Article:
Dr. Neal Hall is a medical-surgical eye physician and graduate of Cornell and Harvard Universities. An internationally acclaimed poet, he has composed poetry and performed readings throughout the U. S. and internationally to include: Kenya, Indonesia, France, Jamaica, Morocco, Canada, Nepal, Italy, Ghana, Japan, India and Germany.
The U.S. intellectual Cornel West, Ph.D., said of Dr. Hall “ [he] is a warrior of the spirit, a warrior of the mind, an activist, a poet. I sense Dr. Hall’s hypersensitivity to suffering – Martin, Malcolm and Jesus all had this hypersensitivity. Both sides of his soul have prophetic leanings. His poetry has the capacity to change ordinary people’s philosophy on social and racial issues.” Dr. Hall’s poetry speaks not just to the surface pain of injustice and inhumanity but deep into that pain, we label and package into genteel socio-political-economic-religious constructs to blur the common lines of cause, that is our shared story. A shared story that should unite us in a common struggle to be free.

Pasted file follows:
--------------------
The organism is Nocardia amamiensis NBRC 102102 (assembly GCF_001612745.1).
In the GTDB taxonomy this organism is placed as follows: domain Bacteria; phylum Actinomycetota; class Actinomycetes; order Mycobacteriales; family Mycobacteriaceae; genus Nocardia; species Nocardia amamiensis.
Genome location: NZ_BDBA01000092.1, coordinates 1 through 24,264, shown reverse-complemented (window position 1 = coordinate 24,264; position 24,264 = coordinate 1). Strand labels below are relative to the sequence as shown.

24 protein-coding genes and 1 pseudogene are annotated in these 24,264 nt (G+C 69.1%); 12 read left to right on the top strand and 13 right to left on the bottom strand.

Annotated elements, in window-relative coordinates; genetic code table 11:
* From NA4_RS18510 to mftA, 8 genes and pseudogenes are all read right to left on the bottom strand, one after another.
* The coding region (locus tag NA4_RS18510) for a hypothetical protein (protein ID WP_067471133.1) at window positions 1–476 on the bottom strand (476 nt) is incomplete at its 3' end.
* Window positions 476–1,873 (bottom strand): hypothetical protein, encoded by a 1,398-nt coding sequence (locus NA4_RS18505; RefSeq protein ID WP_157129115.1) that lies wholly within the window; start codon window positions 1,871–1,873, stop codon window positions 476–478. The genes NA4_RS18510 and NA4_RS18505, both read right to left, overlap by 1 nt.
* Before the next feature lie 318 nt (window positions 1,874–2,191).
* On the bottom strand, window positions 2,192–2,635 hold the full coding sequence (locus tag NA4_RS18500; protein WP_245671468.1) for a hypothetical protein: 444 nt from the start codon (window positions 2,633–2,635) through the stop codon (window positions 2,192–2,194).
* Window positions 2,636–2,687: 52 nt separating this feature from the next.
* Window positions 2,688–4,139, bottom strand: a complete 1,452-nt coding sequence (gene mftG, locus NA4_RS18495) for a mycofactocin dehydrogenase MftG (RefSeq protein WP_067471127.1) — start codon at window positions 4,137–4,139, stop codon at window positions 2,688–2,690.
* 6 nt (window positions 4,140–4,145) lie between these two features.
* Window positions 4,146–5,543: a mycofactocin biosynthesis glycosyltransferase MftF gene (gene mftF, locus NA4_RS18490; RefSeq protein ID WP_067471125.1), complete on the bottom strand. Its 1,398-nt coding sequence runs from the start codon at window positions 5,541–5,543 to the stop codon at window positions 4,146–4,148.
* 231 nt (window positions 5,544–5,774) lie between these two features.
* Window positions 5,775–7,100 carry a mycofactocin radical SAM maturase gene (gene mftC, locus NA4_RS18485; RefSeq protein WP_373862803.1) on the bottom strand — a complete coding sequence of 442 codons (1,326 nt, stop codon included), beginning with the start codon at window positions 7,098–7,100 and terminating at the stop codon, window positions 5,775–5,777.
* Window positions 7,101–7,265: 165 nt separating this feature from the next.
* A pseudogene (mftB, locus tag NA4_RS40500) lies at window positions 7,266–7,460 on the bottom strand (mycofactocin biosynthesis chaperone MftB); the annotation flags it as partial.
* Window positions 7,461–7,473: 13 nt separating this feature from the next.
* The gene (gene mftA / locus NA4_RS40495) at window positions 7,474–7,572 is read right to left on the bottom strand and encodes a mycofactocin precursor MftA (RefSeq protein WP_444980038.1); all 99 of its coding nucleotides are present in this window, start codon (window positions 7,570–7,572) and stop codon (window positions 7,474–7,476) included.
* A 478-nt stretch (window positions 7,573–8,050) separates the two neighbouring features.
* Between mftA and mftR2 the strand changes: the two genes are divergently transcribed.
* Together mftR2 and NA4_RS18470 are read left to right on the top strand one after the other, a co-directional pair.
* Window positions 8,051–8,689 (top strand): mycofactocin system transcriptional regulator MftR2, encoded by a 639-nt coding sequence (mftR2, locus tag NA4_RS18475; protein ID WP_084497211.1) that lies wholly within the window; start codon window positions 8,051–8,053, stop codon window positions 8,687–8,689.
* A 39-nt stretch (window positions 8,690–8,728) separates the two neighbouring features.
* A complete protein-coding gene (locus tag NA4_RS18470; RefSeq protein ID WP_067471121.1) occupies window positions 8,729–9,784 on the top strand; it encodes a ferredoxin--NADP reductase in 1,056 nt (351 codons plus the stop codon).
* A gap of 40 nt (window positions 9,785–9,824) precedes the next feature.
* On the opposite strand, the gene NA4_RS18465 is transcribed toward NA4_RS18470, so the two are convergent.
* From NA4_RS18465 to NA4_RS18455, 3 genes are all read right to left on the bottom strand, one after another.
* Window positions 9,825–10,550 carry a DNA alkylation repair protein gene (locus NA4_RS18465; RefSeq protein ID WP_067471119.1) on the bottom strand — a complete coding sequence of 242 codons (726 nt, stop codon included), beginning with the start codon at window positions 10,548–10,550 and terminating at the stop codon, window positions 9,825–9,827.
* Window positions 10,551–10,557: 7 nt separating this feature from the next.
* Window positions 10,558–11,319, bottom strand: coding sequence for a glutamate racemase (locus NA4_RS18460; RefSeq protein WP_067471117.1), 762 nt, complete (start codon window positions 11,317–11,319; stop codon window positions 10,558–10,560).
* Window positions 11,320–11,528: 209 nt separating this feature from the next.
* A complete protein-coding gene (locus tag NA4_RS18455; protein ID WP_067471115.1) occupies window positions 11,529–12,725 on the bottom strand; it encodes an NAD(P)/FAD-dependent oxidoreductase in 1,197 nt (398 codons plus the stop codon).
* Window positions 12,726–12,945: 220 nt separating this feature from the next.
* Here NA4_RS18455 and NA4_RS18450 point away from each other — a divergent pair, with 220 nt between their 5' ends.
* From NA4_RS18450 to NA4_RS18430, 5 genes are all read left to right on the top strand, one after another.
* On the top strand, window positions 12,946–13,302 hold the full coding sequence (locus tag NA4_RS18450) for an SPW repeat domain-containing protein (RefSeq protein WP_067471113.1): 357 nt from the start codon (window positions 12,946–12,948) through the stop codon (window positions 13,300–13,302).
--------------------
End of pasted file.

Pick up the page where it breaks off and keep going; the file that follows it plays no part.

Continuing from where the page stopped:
Dr. Hall is an award-winning author of four books of poetry: Nigger For Life, reflecting his painful discovery, that in “unspoken America,” race is the one thing by which he is first judged, first measured and metered diminished value, dignity, equality and justice. Winter’s A’ Coming Still reflecting the more things are said to change, the more things are made to stay the same.
His third book, Where Do I Sit. was just published. Appalling Silence – selections of his work were translated into Telugu and Urdu and published in India. His work has been translated into 4 additional languages: Bengali, Kannada, German and Italian. The latter for a March 2017 bilingual Critical Edition of his work titled – Weight of Just Black – to be published by the University of Rome Tre, Rome, Italy. Three collaborating Italian scholars did the translations and critical edition. Poems from the book have been adapted for a stage performance to be held March 18th & 19th, 2017 at Rome’s Teatro Di Documenti.
India’s Vasanth Kannabiran, Chairperson, Asmita Resource Centre for Women, remarked: ‘ This is poetry that scalds you into waking up to the possibility that you are perhaps one of those silent spectators. All in all he is a poet. And unquestionably one of the most significant voices of the century.